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About ADW & JOP

  • Rank
    Senior Member
  • Member # 316175
  • Location Toronto, ON, Canada

Profile Information

  • Gender
  • City
    San Diego
  • State

Immigration Info

  • Immigration Status
    IR-1/CR-1 Visa
  • Place benefits filed at
    Texas Service Center
  • Local Office
    Phoenix AZ
  • Country

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  1. I get the idea. Has I waited a couple of months to cross the border (>two years after marriage), I would not have to go through this process for ROC. So theoretically, it is possible an interview may be waived. Either way, whatever comes my way I am ready.
  2. There may be a chance - had I enter the country 8 months later and obtained my 10-year card, I nor my wife would have needed an interview.
  3. Glad to join this thread. I can’t believe it’s been almost two years already. It seems just yesterday when I crossed the Canada-US border the day before they shut it down. Window opened on December 20, but filed via UPS today. Fingers crossed.
  4. Fastest way to build your credit score is by being added as an authorized user to a spouse (presumably with a good credit score) on a credit card that has been established for a long time. Your credit score automatically ties in with your spouse’s credit score and you get the credit history. My FICO score is near 800 in less than 2 years. I also got a secured card with Capital One that was automatically reimbursed and turned into an unsecured card 6 months later with timely payments. The problem with these credit cards is that your credit limit is relatively small and credit history is too new. You can also see if you build a relationship with a bank in the US. I put my savings into HSBC, became a “premier” customer and received a credit card with a high credit line and a 30-year jumbo mortgage loan at < 3% when the rates were still above 3%.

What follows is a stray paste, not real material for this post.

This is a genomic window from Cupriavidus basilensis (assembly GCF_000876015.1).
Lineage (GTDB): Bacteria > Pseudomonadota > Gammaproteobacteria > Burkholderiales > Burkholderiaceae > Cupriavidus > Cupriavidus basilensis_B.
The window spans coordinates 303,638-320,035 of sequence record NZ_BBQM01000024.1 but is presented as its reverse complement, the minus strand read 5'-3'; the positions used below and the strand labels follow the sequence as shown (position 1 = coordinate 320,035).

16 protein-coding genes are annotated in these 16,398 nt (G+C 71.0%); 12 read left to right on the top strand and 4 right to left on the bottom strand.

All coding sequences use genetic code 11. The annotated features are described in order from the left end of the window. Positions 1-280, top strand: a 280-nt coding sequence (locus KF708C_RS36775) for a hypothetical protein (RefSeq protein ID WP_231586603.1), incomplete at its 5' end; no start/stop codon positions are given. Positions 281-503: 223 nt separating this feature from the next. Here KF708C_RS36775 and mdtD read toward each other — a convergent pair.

5. I moved from Toronto to San Diego. Taxes - Overall, I am making more money and paying less taxes than in Canada, but that's job specific/state specific Rent - Comparable. Depends on where you are moving to. Cost of food - Food is more expensive than in Toronto - whether dining out/groceries. Access to service - We have a great plan with Kaiser so access to services are faster and we have no copays - again, this would be job specific. Cost of living - In general, cost of living is more expensive in San Diego compared to Toronto. From groceries, dining out, etc., we are paying more.
  6. I forgot what I did exactly but I remember I had a similar issue, but forgot what I chose that allowed me to inquire. Tried it once, generic response. Tried a second time, similar so I filed with the ombudsman and my card was printed soon after. Took 6+ months.
  7. Here is a good read: https://connect.onefpa.org/browse/blogs/blogviewer?BlogKey=924761a0-ec91-4500-b92b-59a8abdf17d2 including summarizing the penalty from OHIP
  8. I had this issue too when I went to a DMV in San Diego. Fortunately, the DMV agent was humble enough to seek help with a senior employee who processes my driver’s license/real ID application with just the passport stamp. One added perk, the senior employee told me my license would expire when my temporary passport stamp expire, but when it came through the mail, I received a 5-year license.